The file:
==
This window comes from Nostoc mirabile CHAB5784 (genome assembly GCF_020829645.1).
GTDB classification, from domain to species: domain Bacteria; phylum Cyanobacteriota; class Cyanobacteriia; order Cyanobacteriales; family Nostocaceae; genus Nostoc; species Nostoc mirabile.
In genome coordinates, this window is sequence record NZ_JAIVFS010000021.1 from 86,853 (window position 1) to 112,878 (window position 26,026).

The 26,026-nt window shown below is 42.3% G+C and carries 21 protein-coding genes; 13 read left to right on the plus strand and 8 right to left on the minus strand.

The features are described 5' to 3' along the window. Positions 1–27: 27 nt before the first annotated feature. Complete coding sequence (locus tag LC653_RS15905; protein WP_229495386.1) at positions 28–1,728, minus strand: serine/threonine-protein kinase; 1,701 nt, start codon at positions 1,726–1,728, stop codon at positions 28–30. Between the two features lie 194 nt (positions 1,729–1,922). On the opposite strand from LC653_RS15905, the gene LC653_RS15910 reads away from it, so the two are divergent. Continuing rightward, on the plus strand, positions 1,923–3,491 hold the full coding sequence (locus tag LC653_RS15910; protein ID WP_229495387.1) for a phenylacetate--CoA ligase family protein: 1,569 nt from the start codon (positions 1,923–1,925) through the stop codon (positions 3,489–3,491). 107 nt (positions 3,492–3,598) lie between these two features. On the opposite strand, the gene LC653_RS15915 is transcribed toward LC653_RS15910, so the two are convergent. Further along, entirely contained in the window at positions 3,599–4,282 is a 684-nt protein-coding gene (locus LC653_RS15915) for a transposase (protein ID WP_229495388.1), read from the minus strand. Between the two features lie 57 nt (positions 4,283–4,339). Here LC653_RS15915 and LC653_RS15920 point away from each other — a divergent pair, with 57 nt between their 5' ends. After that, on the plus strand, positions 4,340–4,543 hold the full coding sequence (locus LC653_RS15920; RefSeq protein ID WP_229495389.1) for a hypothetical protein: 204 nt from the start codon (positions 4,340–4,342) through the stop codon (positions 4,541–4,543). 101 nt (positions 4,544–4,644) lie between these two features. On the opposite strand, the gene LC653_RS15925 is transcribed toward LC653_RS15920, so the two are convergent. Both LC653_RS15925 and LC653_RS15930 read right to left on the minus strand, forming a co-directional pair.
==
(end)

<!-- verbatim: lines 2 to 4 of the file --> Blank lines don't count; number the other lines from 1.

GTDB classification, from domain to species: domain Bacteria; phylum Cyanobacteriota; class Cyanobacteriia; order Cyanobacteriales; family Nostocaceae; genus Nostoc; species Nostoc mirabile.
In genome coordinates, this window is sequence record NZ_JAIVFS010000021.1 from 86,853 (window position 1) to 112,878 (window position 26,026).

The 26,026-nt window shown below is 42.3% G+C and carries 21 protein-coding genes; 13 read left to right on the plus strand and 8 right to left on the minus strand.